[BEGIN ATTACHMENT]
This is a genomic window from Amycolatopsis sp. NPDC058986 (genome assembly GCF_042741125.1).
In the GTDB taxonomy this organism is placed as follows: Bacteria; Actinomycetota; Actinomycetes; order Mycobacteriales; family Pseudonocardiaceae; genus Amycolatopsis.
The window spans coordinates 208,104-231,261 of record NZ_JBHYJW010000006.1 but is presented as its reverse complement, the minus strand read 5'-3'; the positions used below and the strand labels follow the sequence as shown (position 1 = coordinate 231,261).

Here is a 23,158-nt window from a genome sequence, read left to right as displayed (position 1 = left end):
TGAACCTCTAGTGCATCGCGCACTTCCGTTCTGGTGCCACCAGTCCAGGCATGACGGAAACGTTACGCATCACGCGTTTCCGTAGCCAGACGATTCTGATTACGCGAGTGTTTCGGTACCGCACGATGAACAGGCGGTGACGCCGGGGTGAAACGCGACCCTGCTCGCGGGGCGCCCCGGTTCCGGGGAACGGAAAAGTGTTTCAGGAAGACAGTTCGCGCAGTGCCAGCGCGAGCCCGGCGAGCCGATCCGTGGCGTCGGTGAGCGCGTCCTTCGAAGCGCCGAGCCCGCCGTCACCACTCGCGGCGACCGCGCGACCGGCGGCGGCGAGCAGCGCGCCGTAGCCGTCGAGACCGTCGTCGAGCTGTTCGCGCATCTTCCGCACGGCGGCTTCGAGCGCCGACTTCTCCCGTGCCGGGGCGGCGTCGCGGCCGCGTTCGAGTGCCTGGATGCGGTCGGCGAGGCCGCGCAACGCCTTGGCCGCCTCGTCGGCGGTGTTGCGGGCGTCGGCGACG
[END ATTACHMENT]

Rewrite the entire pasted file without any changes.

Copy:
This is a genomic window from Amycolatopsis sp. NPDC058986 (genome assembly GCF_042741125.1).
In the GTDB taxonomy this organism is placed as follows: Bacteria; Actinomycetota; Actinomycetes; order Mycobacteriales; family Pseudonocardiaceae; genus Amycolatopsis.
The window spans coordinates 208,104-231,261 of record NZ_JBHYJW010000006.1 but is presented as its reverse complement, the minus strand read 5'-3'; the positions used below and the strand labels follow the sequence as shown (position 1 = coordinate 231,261).

Here is a 23,158-nt window from a genome sequence, read left to right as displayed (position 1 = left end):
TGAACCTCTAGTGCATCGCGCACTTCCGTTCTGGTGCCACCAGTCCAGGCATGACGGAAACGTTACGCATCACGCGTTTCCGTAGCCAGACGATTCTGATTACGCGAGTGTTTCGGTACCGCACGATGAACAGGCGGTGACGCCGGGGTGAAACGCGACCCTGCTCGCGGGGCGCCCCGGTTCCGGGGAACGGAAAAGTGTTTCAGGAAGACAGTTCGCGCAGTGCCAGCGCGAGCCCGGCGAGCCGATCCGTGGCGTCGGTGAGCGCGTCCTTCGAAGCGCCGAGCCCGCCGTCACCACTCGCGGCGACCGCGCGACCGGCGGCGGCGAGCAGCGCGCCGTAGCCGTCGAGACCGTCGTCGAGCTGTTCGCGCATCTTCCGCACGGCGGCTTCGAGCGCCGACTTCTCCCGTGCCGGGGCGGCGTCGCGGCCGCGTTCGAGTGCCTGGATGCGGTCGGCGAGGCCGCGCAACGCCTTGGCCGCCTCGTCGGCGGTGTTGCGGGCGTCGGCGACG